The Great Sindhi Exodus (Nakba??)

……When I rose to touch his feet and take his leave, he clapped me
firmly on my back. This clap on the back used to be his blessing…..‘Now you go and evacuate people from Sindh. You leave only after
evacuating everyone else. Make sure you don’t leave before that…..
I saw what appeared to have been flourishing
townlets before, complete with houses, temples, fields, now entirely
deserted, the whole of the population – evidently all Hindu – gone to
the last man.’
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We mean Sindhi Hindus of course, driven out by the irreversible logic of the two nation theory. 
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If it is any solace, in two generations time-span they have occupied the first row of Indian business, politics, art….one giant Sindustrialist called* the late, lamented C-Sarkar as “apni dukan.” Also the fact that BJP has conquered Delhi today is because of the effort of these four (horse) men: AB Vajpayee, LK Advani, MM Bhagwat, and ND Modi. Such a transformation from rags to riches is nothing short of astonishing.
……………..
…Narayandas Malkani was then a 57-year-old Congress worker, who had
worked closely with Gandhi in Delhi’s Bhangi Colony.
He had narrowly
escaped being attacked during the Karachi pogrom. After this, he and
Govardhan Vazirani, secretary of the Congress, were deputed to fly to
Delhi to convince the Congress high command to evacuate Hindus from
Sindh. 

Narayandas Malkani recalls:

“On arrival, I met Gandhiji
and other senior leaders and I told them face to face about the Karachi
riots. I was there for a week, and I met everyone about two or three
times. Pandit Nehru told me to go meet Bajpayee, the secretary general
in the main office. I met him, and I briefed him about the conditions in
Sindh; I told him that the time had now come for the Hindus to be
evacuated from Sindh and resettled in India by the government. He
listened to everything attentively and then I took his leave.

“Finally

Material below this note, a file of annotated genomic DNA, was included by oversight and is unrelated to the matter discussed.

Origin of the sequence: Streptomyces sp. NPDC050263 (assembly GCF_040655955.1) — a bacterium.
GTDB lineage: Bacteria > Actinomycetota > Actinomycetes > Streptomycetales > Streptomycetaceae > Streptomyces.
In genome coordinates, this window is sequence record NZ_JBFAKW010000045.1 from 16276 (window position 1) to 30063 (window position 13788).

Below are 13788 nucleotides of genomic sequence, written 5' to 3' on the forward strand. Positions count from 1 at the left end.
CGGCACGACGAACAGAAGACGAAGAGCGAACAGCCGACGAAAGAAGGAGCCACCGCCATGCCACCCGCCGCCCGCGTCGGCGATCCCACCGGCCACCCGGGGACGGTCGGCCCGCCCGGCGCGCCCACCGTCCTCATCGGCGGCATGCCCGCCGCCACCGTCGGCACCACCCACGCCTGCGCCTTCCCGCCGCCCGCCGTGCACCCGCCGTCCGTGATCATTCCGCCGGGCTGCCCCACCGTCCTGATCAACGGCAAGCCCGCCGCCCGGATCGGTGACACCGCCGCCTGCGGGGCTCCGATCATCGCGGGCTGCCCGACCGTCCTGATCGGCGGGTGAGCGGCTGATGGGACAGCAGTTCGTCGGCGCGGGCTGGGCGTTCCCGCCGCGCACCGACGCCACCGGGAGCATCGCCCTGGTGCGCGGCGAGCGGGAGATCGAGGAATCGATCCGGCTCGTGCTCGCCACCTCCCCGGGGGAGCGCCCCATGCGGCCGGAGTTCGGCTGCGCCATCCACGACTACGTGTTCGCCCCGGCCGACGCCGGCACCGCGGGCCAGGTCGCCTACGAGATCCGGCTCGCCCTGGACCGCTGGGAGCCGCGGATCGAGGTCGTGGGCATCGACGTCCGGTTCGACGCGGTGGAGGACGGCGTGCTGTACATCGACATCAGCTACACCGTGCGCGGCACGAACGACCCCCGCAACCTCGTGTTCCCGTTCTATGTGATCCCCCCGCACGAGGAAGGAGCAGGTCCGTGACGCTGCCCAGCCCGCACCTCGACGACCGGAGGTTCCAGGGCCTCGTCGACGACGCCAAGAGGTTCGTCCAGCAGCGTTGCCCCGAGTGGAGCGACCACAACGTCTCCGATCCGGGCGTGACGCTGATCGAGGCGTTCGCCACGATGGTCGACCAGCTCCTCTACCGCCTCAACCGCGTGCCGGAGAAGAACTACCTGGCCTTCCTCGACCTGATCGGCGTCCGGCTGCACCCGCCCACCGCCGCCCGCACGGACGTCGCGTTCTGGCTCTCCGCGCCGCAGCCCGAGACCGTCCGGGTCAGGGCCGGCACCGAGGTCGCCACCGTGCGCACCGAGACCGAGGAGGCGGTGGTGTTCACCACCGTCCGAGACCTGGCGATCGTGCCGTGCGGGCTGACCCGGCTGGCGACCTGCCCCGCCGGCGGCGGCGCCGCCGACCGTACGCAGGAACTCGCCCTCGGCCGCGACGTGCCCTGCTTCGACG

Vazirani and I came to the conclusion that our work was done and that
we could return to Karachi by air the next morning, that is 31 January.
Before returning, I went to meet Gandhiji for the fourth and last time,
to take his leave. It was about four in the evening, and he was sitting
outside Birla House in the sun, with a straw hat on his head.

“His
voice was not weak any longer, and his bare body shone, burnt in the
sun. When I rose to touch his feet and take his leave, he clapped me
firmly on my back. This clap on the back used to be his blessing. He
said, ‘Now you go and evacuate people from Sindh. You leave only after
evacuating everyone else. Make sure you don’t leave before that. Give Mr
Khuhro a message that I will come to Sindh and make efforts towards
securing peace in Sindh. But for that, he will have to take Mr Jinnah’s
permission and send me a telegram.’”

Malkani used to stay with
Gandhi’s son, Devdas, whenever he visited Delhi. Shortly after he
returned to Devdas Gandhi’s home, they were informed of Gandhi’s
assassination. A grieving and distraught Malkani flew back to Karachi
the next day, where he was astonished to find that staff from the Indian
High Commission had come to receive him in a car, and that he had been
appointed additional deputy high commissioner in Karachi, specifically
for the purpose of evacuating Hindus and Sikhs from Sindh. Malkani
supervised the work of evacuation in Karachi and Hyderabad, by turns,